‘The pandemic has given a voice to workers …’

Dominion workers hold fast on picket lines as the strike drags on.

4 young men picket outside of a Stavanger Drive Dominion

Picketers at the Stavanger Drive Dominion in St. John’s have weathered long days and nights on the picket line. The workers say they aren’t ready to call it quits yet. Mark Quilty/Kicker

Mark Quilty

Car horns have been the loud, honking soundtrack to the Dominion on the corner of Stavanger Drive this fall.

Dominion workers have been outside the store picketing for over a month now. On Aug. 22, Unifor Local 597 members voted to strike, closing all 11 Dominion stores in Newfoundland and Labrador. Now, a month later and with negotiations still deadlocked, striking workers are having their resolve tested.

The strike came as the result of a perfect storm. Contract negotiations came to a head as Loblaw and other grocery chains retracted a $2-an-hour COVID-19 wage increase.

“When the COVID crisis was just beginning, we put negotiations on hold,” says Chris MacDonald.

MacDonald is Unifor’s lead negotiator for Dominion workers in Newfoundland. 

“The company stepped up and gave a $2-an-hour wage increase, and when they took that away, they said themselves they were returning to normalized operations. So while they were returning to normal, we were going to fight for our members,” said MacDonald.

Earlier in the year, Loblaw reported first quarter profits of $240 million.

Dr. Lynn Gambin, an economics professor and labour researcher with Memorial University in St. John’s, says the pandemic has changed the conversation on labour.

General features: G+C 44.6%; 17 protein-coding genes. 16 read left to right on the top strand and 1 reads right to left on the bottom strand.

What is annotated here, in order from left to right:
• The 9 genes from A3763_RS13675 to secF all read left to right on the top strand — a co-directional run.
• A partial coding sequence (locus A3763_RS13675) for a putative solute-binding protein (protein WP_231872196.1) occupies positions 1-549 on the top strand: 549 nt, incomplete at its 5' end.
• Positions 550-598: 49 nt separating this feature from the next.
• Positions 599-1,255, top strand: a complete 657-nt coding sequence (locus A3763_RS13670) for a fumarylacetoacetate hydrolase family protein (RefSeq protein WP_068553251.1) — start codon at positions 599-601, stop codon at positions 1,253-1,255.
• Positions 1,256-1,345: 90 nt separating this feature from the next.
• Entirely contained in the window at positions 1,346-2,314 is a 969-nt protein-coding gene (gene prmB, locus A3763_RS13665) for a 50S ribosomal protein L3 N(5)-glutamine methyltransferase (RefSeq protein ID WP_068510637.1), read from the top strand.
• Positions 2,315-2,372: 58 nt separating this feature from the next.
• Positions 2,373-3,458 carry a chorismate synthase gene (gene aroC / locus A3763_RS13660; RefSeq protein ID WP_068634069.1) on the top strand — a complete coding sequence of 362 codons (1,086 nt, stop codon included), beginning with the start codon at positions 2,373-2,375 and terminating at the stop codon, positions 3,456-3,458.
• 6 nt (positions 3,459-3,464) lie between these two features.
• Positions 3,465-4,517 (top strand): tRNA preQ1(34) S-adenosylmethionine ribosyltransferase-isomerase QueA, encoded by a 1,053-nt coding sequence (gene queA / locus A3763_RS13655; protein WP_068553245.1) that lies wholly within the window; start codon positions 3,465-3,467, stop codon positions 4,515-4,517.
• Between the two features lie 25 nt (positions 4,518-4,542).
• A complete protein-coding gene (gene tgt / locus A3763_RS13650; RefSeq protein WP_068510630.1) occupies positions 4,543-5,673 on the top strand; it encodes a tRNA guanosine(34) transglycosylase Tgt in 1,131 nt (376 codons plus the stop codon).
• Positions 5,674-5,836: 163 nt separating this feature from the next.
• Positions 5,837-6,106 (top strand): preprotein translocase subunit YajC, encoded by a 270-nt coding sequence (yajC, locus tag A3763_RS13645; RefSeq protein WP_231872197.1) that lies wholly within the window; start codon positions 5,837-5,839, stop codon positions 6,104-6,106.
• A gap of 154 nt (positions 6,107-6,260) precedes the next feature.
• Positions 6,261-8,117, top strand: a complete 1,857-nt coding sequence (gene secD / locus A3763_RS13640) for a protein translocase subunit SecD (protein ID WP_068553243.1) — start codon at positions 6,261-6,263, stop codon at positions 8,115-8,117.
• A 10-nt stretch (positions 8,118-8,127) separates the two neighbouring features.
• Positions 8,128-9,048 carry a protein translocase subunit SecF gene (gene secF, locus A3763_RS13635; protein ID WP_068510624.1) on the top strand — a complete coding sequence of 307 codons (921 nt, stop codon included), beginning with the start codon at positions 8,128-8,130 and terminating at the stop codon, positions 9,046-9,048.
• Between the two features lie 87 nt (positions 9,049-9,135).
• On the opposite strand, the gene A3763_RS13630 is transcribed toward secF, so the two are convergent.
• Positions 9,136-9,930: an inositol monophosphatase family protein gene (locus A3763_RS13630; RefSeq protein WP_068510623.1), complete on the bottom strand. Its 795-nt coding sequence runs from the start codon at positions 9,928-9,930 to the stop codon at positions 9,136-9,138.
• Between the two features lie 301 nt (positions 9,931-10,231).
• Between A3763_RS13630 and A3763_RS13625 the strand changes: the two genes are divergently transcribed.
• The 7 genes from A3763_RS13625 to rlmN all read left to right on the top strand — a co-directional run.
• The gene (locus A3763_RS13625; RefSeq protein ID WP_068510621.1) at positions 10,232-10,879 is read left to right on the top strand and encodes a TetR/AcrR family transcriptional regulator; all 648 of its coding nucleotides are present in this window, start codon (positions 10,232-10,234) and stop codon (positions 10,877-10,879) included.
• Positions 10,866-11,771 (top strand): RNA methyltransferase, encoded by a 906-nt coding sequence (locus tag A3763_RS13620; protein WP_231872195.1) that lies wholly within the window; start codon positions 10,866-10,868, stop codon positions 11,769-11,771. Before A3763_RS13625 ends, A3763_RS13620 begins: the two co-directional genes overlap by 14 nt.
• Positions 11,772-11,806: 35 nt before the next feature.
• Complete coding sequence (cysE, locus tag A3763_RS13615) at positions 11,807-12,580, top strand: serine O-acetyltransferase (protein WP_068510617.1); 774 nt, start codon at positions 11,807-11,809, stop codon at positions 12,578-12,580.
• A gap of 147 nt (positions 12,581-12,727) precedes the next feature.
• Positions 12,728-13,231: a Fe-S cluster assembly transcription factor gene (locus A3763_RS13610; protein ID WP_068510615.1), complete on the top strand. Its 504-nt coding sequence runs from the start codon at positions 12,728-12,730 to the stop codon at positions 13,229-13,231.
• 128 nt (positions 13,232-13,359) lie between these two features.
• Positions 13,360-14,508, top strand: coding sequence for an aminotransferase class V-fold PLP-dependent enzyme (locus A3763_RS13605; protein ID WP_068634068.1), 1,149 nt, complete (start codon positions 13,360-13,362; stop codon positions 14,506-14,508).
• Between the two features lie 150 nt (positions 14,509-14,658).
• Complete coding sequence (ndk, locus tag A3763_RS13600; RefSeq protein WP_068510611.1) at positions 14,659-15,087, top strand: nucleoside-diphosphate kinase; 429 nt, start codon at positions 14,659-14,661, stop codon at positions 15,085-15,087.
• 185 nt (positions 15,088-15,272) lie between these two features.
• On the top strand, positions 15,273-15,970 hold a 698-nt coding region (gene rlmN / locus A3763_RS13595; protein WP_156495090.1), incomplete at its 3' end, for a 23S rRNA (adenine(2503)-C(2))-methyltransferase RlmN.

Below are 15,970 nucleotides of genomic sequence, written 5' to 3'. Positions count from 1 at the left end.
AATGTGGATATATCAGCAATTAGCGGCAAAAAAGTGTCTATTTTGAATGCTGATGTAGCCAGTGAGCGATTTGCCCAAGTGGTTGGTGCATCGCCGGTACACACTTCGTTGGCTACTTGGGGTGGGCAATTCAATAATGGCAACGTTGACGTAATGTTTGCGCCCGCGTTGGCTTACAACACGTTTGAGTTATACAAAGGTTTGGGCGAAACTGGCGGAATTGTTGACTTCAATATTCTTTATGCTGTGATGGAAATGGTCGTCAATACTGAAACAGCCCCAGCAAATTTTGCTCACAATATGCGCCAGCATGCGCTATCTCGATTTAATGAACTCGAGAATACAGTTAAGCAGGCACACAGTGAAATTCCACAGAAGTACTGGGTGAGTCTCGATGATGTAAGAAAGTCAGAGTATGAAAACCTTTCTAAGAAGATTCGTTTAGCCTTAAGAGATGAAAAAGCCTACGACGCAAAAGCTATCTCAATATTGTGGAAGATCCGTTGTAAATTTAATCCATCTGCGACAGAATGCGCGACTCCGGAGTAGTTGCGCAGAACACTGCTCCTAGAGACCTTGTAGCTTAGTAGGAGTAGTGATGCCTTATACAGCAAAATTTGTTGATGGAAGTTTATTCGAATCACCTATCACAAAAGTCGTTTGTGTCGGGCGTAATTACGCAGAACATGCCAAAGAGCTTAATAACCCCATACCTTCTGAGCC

“The pandemic has given a voice to workers who before were taken for granted,” said Gambin. “But that’s not to say this is a good situation. Nobody wants to go on strike. People generally want to work, they like to be productive. But they want good treatment as well,” said Gambin.

Removing the $2 hourly increase isn’t the only issue Unifor members have with Loblaw. In 2019, the company cut 20 per cent of its full-time jobs, turning those positions into part-time.

At one time, said MacDonald, the positions were closer to 80 per cent full-time.

“… The grocery industry was a good place to work,” said MacDonald.

The Dominion strike has had side effects on the city’s other grocery stores, according to Sobeys deli employee, Evan Young.

“We’ve had to double up on [food] production,” said Young. “It’s been busier, yeah.”

Sobeys employees in Newfoundland and Labrador aren’t members of any union. Despite the increased work caused by the closures, Young still sympathizes with the Dominion staff.

“I’m not surprised that stores have removed the $2 COVID-19 bonus,” said Young. “An extra two bucks may not seem like much, but it adds up. And when you take something like that away, it just shoots down the morale of the whole store,” said Young. “They already work hard enough for less.”

The public in Newfoundland, says Gambin, seems to have sided with the workers.

“In our province, I don’t think there is an appetite for Loblaw to go breaking picket lines [with non-union workers],” said Gambin. “People are getting their groceries from elsewhere. It would be negative PR for Loblaw.”

MacDonald is thankful for all the support given to Dominion workers in the province.

“I’ve never seen support for labour like this,” MacDonald. “This is community in Newfoundland. The public understands. Loblaw and Dominion have taken a hit now. They know what kind of damage this strike has done to their brand in Newfoundland.”

As October looms large and the strike continues, MacDonald is still hopeful that an agreement can be reached.

“We’re always doing what we can to get the company back to the bargaining table,” said MacDonald. “But we’re in for the long haul.”

Loblaws did not respond to an interview request. 

Be the first to comment

Leave a Reply

Your email address will not be published.


This site uses Akismet to reduce spam. Learn how your comment data is processed.